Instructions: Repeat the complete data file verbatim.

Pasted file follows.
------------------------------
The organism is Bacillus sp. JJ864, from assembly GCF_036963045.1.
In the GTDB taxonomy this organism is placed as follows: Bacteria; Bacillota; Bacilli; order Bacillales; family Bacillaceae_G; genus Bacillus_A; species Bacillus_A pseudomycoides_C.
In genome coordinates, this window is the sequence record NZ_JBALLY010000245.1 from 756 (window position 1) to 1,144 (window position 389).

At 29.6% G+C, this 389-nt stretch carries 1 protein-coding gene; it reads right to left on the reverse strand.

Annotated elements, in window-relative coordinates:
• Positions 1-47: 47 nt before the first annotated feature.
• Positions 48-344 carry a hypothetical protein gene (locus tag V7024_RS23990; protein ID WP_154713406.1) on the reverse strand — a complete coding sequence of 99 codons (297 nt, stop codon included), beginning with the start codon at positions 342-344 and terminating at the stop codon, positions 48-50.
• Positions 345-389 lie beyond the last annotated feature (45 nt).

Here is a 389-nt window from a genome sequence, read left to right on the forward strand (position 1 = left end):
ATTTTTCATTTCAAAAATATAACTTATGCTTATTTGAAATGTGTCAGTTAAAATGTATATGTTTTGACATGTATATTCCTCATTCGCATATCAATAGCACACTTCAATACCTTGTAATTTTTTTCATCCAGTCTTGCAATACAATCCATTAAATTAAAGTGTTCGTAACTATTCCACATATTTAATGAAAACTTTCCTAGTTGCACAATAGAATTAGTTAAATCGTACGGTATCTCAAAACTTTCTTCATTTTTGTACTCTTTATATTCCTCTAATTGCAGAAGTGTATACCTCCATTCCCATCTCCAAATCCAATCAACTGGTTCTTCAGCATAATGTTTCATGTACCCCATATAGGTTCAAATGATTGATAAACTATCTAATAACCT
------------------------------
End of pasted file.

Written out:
The organism is Bacillus sp. JJ864, from assembly GCF_036963045.1.
In the GTDB taxonomy this organism is placed as follows: Bacteria; Bacillota; Bacilli; order Bacillales; family Bacillaceae_G; genus Bacillus_A; species Bacillus_A pseudomycoides_C.
In genome coordinates, this window is the sequence record NZ_JBALLY010000245.1 from 756 (window position 1) to 1,144 (window position 389).

At 29.6% G+C, this 389-nt stretch carries 1 protein-coding gene; it reads right to left on the reverse strand.

Annotated elements, in window-relative coordinates:
• Positions 1-47: 47 nt before the first annotated feature.
• Positions 48-344 carry a hypothetical protein gene (locus tag V7024_RS23990; protein ID WP_154713406.1) on the reverse strand — a complete coding sequence of 99 codons (297 nt, stop codon included), beginning with the start codon at positions 342-344 and terminating at the stop codon, positions 48-50.
• Positions 345-389 lie beyond the last annotated feature (45 nt).

Here is a 389-nt window from a genome sequence, read left to right on the forward strand (position 1 = left end):
ATTTTTCATTTCAAAAATATAACTTATGCTTATTTGAAATGTGTCAGTTAAAATGTATATGTTTTGACATGTATATTCCTCATTCGCATATCAATAGCACACTTCAATACCTTGTAATTTTTTTCATCCAGTCTTGCAATACAATCCATTAAATTAAAGTGTTCGTAACTATTCCACATATTTAATGAAAACTTTCCTAGTTGCACAATAGAATTAGTTAAATCGTACGGTATCTCAAAACTTTCTTCATTTTTGTACTCTTTATATTCCTCTAATTGCAGAAGTGTATACCTCCATTCCCATCTCCAAATCCAATCAACTGGTTCTTCAGCATAATGTTTCATGTACCCCATATAGGTTCAAATGATTGATAAACTATCTAATAACCT